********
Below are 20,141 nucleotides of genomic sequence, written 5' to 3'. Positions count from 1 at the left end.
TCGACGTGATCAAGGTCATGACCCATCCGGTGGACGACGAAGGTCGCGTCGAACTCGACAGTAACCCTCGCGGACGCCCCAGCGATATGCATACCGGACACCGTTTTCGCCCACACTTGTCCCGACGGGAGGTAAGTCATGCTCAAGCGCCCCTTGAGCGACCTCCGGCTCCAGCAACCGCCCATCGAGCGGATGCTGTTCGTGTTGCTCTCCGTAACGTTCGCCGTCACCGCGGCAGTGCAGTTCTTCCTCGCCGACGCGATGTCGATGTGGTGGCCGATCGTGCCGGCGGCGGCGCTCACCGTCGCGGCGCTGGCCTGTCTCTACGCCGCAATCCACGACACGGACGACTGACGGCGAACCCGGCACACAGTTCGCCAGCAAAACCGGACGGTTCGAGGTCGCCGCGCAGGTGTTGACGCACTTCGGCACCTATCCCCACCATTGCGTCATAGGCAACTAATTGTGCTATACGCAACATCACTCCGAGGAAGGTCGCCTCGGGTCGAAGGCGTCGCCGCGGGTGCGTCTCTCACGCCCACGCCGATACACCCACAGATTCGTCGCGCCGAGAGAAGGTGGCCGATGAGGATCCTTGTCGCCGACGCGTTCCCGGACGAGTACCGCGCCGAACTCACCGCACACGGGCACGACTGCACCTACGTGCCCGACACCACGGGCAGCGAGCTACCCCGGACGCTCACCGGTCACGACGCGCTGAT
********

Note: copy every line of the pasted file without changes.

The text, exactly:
Below are 20,141 nucleotides of genomic sequence, written 5' to 3'. Positions count from 1 at the left end.
TCGACGTGATCAAGGTCATGACCCATCCGGTGGACGACGAAGGTCGCGTCGAACTCGACAGTAACCCTCGCGGACGCCCCAGCGATATGCATACCGGACACCGTTTTCGCCCACACTTGTCCCGACGGGAGGTAAGTCATGCTCAAGCGCCCCTTGAGCGACCTCCGGCTCCAGCAACCGCCCATCGAGCGGATGCTGTTCGTGTTGCTCTCCGTAACGTTCGCCGTCACCGCGGCAGTGCAGTTCTTCCTCGCCGACGCGATGTCGATGTGGTGGCCGATCGTGCCGGCGGCGGCGCTCACCGTCGCGGCGCTGGCCTGTCTCTACGCCGCAATCCACGACACGGACGACTGACGGCGAACCCGGCACACAGTTCGCCAGCAAAACCGGACGGTTCGAGGTCGCCGCGCAGGTGTTGACGCACTTCGGCACCTATCCCCACCATTGCGTCATAGGCAACTAATTGTGCTATACGCAACATCACTCCGAGGAAGGTCGCCTCGGGTCGAAGGCGTCGCCGCGGGTGCGTCTCTCACGCCCACGCCGATACACCCACAGATTCGTCGCGCCGAGAGAAGGTGGCCGATGAGGATCCTTGTCGCCGACGCGTTCCCGGACGAGTACCGCGCCGAACTCACCGCACACGGGCACGACTGCACCTACGTGCCCGACACCACGGGCAGCGAGCTACCCCGGACGCTCACCGGTCACGACGCGCTGAT